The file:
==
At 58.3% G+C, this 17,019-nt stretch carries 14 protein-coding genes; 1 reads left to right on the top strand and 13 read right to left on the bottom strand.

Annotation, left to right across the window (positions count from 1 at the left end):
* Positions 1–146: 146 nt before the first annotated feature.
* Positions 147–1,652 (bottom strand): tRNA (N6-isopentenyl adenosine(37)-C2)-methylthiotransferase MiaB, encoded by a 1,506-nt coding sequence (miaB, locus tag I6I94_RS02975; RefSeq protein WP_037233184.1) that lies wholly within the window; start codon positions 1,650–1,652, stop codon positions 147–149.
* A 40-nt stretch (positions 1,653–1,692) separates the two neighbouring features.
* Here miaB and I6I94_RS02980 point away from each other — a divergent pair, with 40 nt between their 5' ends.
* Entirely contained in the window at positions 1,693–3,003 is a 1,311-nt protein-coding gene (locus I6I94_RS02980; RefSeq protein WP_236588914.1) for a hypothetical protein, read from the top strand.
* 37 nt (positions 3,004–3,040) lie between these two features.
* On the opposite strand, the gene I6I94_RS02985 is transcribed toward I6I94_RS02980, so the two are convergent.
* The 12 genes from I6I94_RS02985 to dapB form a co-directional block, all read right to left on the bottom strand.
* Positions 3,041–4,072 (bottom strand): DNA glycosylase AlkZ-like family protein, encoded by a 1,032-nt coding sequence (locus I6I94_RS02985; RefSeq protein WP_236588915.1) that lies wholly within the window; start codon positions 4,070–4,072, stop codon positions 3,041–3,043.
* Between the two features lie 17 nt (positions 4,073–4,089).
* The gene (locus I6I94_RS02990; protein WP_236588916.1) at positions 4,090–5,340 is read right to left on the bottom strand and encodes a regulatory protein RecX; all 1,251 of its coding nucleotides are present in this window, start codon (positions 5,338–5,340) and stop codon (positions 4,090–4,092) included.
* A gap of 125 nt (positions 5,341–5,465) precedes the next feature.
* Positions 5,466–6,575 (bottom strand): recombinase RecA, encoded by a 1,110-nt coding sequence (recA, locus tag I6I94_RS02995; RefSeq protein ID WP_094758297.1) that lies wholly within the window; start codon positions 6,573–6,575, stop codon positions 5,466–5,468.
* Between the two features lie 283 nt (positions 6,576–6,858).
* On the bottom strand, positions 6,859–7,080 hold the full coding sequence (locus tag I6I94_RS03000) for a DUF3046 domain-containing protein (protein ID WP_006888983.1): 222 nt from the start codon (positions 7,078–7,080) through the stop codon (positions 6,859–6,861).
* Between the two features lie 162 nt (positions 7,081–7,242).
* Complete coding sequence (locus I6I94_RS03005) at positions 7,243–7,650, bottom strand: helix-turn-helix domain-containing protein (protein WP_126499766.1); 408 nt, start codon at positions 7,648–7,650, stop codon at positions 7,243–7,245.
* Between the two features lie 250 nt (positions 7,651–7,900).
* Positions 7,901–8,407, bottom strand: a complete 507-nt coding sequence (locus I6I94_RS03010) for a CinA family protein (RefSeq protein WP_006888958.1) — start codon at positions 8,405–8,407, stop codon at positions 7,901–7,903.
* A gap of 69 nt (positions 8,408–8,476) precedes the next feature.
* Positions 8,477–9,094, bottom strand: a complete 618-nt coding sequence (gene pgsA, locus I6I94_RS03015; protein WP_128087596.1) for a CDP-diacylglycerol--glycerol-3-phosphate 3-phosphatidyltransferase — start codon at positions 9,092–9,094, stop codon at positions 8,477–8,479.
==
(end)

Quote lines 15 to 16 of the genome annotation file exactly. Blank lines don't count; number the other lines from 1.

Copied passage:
* Positions 5,466–6,575 (bottom strand): recombinase RecA, encoded by a 1,110-nt coding sequence (recA, locus tag I6I94_RS02995; RefSeq protein ID WP_094758297.1) that lies wholly within the window; start codon positions 6,573–6,575, stop codon positions 5,466–5,468.
* Between the two features lie 283 nt (positions 6,576–6,858).